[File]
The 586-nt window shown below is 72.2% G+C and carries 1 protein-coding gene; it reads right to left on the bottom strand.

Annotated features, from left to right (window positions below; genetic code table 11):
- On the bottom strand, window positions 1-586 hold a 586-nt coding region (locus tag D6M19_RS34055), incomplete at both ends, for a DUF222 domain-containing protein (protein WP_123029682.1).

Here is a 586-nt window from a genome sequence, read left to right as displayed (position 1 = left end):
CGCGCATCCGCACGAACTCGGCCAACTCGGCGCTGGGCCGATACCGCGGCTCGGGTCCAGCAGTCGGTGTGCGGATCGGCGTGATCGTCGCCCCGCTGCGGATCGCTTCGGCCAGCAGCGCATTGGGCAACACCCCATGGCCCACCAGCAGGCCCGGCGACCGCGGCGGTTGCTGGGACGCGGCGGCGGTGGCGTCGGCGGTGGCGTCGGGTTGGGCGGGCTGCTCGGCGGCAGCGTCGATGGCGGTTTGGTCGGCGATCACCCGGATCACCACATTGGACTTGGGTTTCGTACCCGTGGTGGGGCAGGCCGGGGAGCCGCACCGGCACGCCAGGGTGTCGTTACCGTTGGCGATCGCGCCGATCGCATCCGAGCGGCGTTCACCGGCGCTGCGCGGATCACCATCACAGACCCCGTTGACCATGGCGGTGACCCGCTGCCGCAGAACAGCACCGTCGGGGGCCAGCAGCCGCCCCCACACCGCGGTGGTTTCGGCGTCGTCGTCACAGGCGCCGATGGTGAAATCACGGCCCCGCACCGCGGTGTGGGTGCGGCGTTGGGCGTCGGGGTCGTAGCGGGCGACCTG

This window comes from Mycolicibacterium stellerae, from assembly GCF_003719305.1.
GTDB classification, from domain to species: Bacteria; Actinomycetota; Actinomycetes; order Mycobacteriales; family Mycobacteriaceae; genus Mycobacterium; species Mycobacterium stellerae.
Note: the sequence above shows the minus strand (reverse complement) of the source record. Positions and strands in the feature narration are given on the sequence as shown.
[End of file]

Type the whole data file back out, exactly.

The 586-nt window shown below is 72.2% G+C and carries 1 protein-coding gene; it reads right to left on the bottom strand.

Annotated features, from left to right (window positions below; genetic code table 11):
- On the bottom strand, window positions 1-586 hold a 586-nt coding region (locus tag D6M19_RS34055), incomplete at both ends, for a DUF222 domain-containing protein (protein WP_123029682.1).

Here is a 586-nt window from a genome sequence, read left to right as displayed (position 1 = left end):
CGCGCATCCGCACGAACTCGGCCAACTCGGCGCTGGGCCGATACCGCGGCTCGGGTCCAGCAGTCGGTGTGCGGATCGGCGTGATCGTCGCCCCGCTGCGGATCGCTTCGGCCAGCAGCGCATTGGGCAACACCCCATGGCCCACCAGCAGGCCCGGCGACCGCGGCGGTTGCTGGGACGCGGCGGCGGTGGCGTCGGCGGTGGCGTCGGGTTGGGCGGGCTGCTCGGCGGCAGCGTCGATGGCGGTTTGGTCGGCGATCACCCGGATCACCACATTGGACTTGGGTTTCGTACCCGTGGTGGGGCAGGCCGGGGAGCCGCACCGGCACGCCAGGGTGTCGTTACCGTTGGCGATCGCGCCGATCGCATCCGAGCGGCGTTCACCGGCGCTGCGCGGATCACCATCACAGACCCCGTTGACCATGGCGGTGACCCGCTGCCGCAGAACAGCACCGTCGGGGGCCAGCAGCCGCCCCCACACCGCGGTGGTTTCGGCGTCGTCGTCACAGGCGCCGATGGTGAAATCACGGCCCCGCACCGCGGTGTGGGTGCGGCGTTGGGCGTCGGGGTCGTAGCGGGCGACCTG

This window comes from Mycolicibacterium stellerae, from assembly GCF_003719305.1.
GTDB classification, from domain to species: Bacteria; Actinomycetota; Actinomycetes; order Mycobacteriales; family Mycobacteriaceae; genus Mycobacterium; species Mycobacterium stellerae.
Note: the sequence above shows the minus strand (reverse complement) of the source record. Positions and strands in the feature narration are given on the sequence as shown.